Written by Karen Pilkington and the CAM-Cancer Consortium.
Updated February 28, 2017

Spirulina (blue-green algae)

Is it safe?

Adverse events

Few adverse effects are caused by good quality blue-green algae products (see Warnings).3 Contamination has been reported of some spirulina products which will affect the products’ safety. A recent review of safety by the US Pharmacopeia Dietary Supplements Information Expert Committee considered a total of 31 adverse events reported in relation to spirulina.21 Side effects reported in clinical trials include gastro-intestinal problems such as diarrhoea and flatulence.3 Headaches and general muscular aches were reported by some patients in one trial although it uncertain whether these were due to spirulina.5 One case of anaphylaxis 22 and one of acute rhabdomyolysis have also been reported.23 The latter resolved after discontinuation of the supplement.


There is a lack of reliable information on safety in pregnancy or breast-feeding.3 Long-term use of Spirulina supplements by the mother was found to be related to hypercalcaemia in a newborn baby who developed generalised seizures.24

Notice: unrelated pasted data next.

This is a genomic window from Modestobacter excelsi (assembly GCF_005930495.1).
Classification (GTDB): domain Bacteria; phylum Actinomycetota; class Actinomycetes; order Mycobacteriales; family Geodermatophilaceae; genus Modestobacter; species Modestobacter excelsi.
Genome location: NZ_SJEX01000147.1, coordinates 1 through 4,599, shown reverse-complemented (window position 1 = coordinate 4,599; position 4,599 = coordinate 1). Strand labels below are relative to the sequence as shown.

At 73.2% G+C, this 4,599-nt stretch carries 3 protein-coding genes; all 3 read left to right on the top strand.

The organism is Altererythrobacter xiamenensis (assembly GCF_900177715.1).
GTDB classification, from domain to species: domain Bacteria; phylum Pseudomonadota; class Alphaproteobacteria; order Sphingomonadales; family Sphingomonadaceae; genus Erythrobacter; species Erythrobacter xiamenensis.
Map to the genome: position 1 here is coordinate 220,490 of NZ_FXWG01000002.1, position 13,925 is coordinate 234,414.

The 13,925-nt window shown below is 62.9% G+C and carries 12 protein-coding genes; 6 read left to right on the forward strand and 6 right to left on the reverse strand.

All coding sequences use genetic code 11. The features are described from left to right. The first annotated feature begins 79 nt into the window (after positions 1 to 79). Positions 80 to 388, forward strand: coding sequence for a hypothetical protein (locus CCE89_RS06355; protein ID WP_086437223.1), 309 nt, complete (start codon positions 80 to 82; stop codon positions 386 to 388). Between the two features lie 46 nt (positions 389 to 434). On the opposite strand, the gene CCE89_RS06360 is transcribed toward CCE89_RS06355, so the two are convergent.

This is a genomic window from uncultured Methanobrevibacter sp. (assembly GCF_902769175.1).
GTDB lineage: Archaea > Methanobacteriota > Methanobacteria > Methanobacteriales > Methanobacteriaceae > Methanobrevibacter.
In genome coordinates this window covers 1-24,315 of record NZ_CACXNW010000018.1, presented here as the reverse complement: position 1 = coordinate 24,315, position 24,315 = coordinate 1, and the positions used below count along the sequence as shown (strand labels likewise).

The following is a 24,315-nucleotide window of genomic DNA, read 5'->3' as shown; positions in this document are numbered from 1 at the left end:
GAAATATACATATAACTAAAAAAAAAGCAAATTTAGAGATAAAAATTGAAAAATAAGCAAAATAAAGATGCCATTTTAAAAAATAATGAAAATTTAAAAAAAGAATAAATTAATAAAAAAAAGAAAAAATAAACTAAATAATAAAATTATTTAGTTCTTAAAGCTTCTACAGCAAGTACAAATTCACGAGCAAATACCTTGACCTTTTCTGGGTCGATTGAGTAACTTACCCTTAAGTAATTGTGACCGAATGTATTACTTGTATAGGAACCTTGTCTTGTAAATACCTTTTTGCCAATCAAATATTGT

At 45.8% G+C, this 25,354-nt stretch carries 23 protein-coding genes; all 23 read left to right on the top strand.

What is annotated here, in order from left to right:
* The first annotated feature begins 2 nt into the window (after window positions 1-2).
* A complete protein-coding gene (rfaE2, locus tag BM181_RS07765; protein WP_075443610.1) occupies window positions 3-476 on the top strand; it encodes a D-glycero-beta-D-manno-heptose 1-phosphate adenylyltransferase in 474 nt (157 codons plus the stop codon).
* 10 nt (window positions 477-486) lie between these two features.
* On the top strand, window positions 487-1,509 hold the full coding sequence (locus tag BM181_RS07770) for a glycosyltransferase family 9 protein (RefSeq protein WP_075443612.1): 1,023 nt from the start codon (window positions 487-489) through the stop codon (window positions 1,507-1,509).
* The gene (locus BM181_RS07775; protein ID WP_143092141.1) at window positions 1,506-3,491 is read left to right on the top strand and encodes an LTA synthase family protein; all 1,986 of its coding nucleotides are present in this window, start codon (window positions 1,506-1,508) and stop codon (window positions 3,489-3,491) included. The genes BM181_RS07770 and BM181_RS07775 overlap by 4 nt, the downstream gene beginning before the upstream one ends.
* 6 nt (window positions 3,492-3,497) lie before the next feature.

There is a theoretical interaction between blue-green algae and immunosuppressant drugs due to the possible immune-stimulating effects of the algae.3


Blue-green algae products have been found to be contaminated with potent toxins known as microcystins.3,9 Contamination may be more likely for algae grown in natural settings rather than under controlled conditions as is usually the case for commercially available spirulina products.3 Microcystins can cause hepatotoxicity, nephrotoxicity and neurotoxicity 9 which may be fatal, particularly in children who are more sensitive to the toxic effects.3 Symptoms of poisoning including abdominal pain and distention, nausea, vomiting, weakness, excessive thirst, rapid and weak pulse and shock, generally occur between 30 minutes and 24 hours after ingestion.3 Recent toxicology studies found some blue-algae products available in Germany and Italy to be contaminated but the affected products were those containing a species other than spirulina.25,26 It has been recommended that products should be certified to be free of contamination.9

Citation Karen Pilkington, CAM-Cancer Consortium. Spirulina (blue-green algae) [online document]. http://ws.cam-cancer.org/The-Summaries/Herbal-products/Spirulina-blue-green-algae. February 28, 2017.


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